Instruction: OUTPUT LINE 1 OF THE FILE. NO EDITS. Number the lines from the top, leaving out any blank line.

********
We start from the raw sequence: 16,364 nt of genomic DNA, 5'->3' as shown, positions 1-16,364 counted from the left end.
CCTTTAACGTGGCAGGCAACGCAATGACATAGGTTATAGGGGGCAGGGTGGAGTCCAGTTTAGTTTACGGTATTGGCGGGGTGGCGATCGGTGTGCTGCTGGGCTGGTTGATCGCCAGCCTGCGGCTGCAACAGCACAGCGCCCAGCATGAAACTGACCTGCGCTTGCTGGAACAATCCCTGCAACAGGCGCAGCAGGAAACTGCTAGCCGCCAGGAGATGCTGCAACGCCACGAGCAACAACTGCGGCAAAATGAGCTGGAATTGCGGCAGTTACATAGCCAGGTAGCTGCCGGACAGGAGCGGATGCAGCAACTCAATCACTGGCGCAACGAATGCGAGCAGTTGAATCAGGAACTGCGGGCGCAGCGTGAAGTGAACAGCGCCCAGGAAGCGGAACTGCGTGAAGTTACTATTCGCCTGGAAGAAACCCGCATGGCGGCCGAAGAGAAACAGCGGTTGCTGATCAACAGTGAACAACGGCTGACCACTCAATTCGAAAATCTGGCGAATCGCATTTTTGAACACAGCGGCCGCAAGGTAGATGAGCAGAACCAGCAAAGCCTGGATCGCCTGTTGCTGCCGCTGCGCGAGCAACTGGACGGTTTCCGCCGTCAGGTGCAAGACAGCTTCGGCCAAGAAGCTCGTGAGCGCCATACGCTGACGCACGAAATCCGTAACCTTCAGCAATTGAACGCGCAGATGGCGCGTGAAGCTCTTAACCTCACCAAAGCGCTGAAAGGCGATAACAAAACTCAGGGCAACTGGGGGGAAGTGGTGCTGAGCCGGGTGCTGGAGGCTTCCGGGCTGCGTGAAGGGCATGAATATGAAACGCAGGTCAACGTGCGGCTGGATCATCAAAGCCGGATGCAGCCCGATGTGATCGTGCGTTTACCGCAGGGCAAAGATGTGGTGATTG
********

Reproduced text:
We start from the raw sequence: 16,364 nt of genomic DNA, 5'->3' as shown, positions 1-16,364 counted from the left end.